The public key infrastructure (PKI) provides the fundamental property of authentication: the means by which users can know with whom they are communicating online. The PKI ensures end-to-end authenticity insofar as it verifies a chain of certificates, but the true final step in end-to-end authentication comes when the user verifies that the website is what they expect. To this end, users are expected to evaluate domain names, but various “domain impersonation” attacks threaten their ability to do so. Indeed, if a user could be easily tricked into believing that amazon.com-offers.com is actually amazon.com, then, coupled with security indicators like a lock icon, users could believe that they have a secure connection to Amazon.
We study this threat to end-to-end authentication: (1) We introduce a new classification of an impersonation attack that we call target embedding. This embeds an entire target domain, unmodified, using one or more subdomains of the actual domain. (2) We perform a user study with the specific goal of understanding whether users fall for target embedding, and how its efficacy compares to other popular impersonation attacks (typosquatting, combosquatting, and homographs). We find that target embedding is the most effective against modern browsers. (3) Using all HTTPS certificates collected by Censys, we perform a longitudinal analysis of how target-embedding impersonation has evolved, who is responsible for issuing impersonating certificates, who hosts the domains, where the economic choke-points are, and more. We close with a discussion of counter-measures against this growing threat.
A wide range of domain impersonation attacks have been identified. These include: typosquatting, in which the impersonating domain has a small edit distance from the target domain (faceboook.com); bitsquatting, in which a bit in the ASCII representation is flipped (fagebook.com); combosquatting, in which the attacker includes a target’s brand name alongside other string tokens (facebooklogin.com), homographs, that use “confusable” characters— often Unicode characters used in Internationalized Domain Names (IDNs) —that look like the real characters (faceb00k.com); and homophones, domains that sound the same as a target domain when read aloud (fasebook.com). All of these impersonation attacks occur in the effective second-level domain, or e2LD (e.g., example in example.com).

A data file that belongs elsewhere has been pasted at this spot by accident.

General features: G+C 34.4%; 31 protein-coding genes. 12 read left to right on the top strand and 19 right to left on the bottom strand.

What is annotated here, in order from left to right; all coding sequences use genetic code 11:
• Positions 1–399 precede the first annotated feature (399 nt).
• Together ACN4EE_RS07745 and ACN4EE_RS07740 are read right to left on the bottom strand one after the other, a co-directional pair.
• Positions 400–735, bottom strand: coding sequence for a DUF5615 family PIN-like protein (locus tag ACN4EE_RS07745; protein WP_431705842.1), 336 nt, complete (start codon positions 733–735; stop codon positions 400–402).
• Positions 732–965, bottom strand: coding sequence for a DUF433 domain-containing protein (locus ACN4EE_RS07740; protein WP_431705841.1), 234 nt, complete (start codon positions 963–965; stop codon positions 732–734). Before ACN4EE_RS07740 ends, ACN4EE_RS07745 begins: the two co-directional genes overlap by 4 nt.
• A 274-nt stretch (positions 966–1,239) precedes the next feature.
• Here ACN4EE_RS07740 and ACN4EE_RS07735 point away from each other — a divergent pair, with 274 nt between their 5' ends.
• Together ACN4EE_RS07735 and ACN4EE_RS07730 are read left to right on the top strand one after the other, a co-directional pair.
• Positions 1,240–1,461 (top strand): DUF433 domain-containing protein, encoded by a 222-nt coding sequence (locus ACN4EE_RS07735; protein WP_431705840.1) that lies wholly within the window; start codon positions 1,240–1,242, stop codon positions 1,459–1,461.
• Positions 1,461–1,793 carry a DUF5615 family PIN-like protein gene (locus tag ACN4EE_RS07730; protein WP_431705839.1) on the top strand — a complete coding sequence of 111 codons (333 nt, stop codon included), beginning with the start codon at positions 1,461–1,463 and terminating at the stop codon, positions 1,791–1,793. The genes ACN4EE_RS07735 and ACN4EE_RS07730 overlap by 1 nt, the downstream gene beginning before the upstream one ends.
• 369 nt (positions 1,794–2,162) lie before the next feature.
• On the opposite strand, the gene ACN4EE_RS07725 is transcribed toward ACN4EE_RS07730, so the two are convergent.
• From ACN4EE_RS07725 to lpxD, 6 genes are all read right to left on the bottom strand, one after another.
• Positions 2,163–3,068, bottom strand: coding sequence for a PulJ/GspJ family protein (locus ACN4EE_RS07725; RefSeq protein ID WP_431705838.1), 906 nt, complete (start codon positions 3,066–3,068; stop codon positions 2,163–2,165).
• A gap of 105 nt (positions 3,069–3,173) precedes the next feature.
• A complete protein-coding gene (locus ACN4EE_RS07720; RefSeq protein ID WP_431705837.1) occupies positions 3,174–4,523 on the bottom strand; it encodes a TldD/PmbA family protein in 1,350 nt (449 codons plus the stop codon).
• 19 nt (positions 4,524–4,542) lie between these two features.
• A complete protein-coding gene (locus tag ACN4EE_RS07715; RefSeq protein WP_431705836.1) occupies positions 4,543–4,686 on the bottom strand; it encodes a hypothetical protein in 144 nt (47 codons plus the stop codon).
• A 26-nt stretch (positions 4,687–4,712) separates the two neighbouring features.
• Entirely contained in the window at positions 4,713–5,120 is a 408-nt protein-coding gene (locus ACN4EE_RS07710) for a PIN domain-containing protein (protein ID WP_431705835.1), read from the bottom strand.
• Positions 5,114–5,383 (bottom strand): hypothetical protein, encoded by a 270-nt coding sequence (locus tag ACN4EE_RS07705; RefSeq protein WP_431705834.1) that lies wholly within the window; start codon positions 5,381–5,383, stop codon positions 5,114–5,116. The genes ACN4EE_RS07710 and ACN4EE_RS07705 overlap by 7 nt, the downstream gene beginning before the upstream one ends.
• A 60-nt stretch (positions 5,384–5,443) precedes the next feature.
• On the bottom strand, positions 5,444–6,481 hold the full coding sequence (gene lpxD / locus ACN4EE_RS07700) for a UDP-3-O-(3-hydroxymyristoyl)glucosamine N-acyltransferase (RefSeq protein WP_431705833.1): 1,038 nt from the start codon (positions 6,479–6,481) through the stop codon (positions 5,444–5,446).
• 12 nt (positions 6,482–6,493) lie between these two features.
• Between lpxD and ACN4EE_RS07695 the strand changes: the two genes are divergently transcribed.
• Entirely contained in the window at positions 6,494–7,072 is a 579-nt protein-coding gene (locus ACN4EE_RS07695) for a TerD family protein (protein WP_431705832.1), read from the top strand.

We expand on this work by introducing a type of impersonation that we call target embedding. Simply put, a target embedding domain embeds a complete, unmodified target domain, including the TLD, by using one or more subdomains of the real domain. The target domain is separated from the rest of the domain on the right (and optionally on the left) by either a period (.) or a hyphen (-). For example, consider the target embedding domain “www.facebook.com.user-29de84ca4bfa72.tk”. The target, in this case “facebook.com”, is embedded using subdomains of the actual domain, “user-29de84ca4bfa72.tk”. The target’s TLD can also appear in the real e2LD, such as apple.com-login.pw. Unlike prior domain impersonation attacks, target embedding does not operate strictly within the e2LD: in fact, it requires the use of at least one subdomain, as all target domains have at least one period between their e2LD and TLD.
To motivate our study of target embedding, we performed a user study with a solitary goal: to understand how thoroughly users fall for target embedding, as compared to other popular domain impersonation attacks (typosquatting, combosquatting, and homographs). Taken together, our results show that target embedding leads to significantly more user mistakes than any other impersonation attack currently possible in modern browsers. Moreover, the results show that if a user falls for a target embedding attack once, they are likely to fall for it multiple times—more so than with other domain impersonation attacks. Summarized simply: to users, domain names are who they “appear” to be, and target embedding is currently the most effective means of appearing to be someone a domain is not.
Our primary dataset comprises all certificates collected by Censys up to May 18, 2019. Censys’s dataset includes a combination of active scans (they scan all IPv4 addresses and popular TLDs’ zone files) and Certificate Transparency (CT) logs. Prior work has estimated that this combined dataset captures over 99% of observed certificates. As discussed in our paper, we filter this dataset down to 435,717 unique certificates that contain 256,045 unique target-embedding domains. We provide this dataset here.
|Name||Type||Size||Format||SHA-256 Hash (Compressed)|
|Target Embedding Dataset||gzipped tsv (tab-separated values)||69 MB||README||Show 97ecf90db94917cd76a366318d6aaab9ebec882fe029786b6a4a3cb3a95dc4c5|
This web page will be updated in the near future to include additional datasets discussed in our paper (wildcards, coordinated campaigns, comparisons to typosquatting/combosquatting), as well as our code that detects if a domain is target-embedding. If you are in need of this data now, reach out using the contact information below.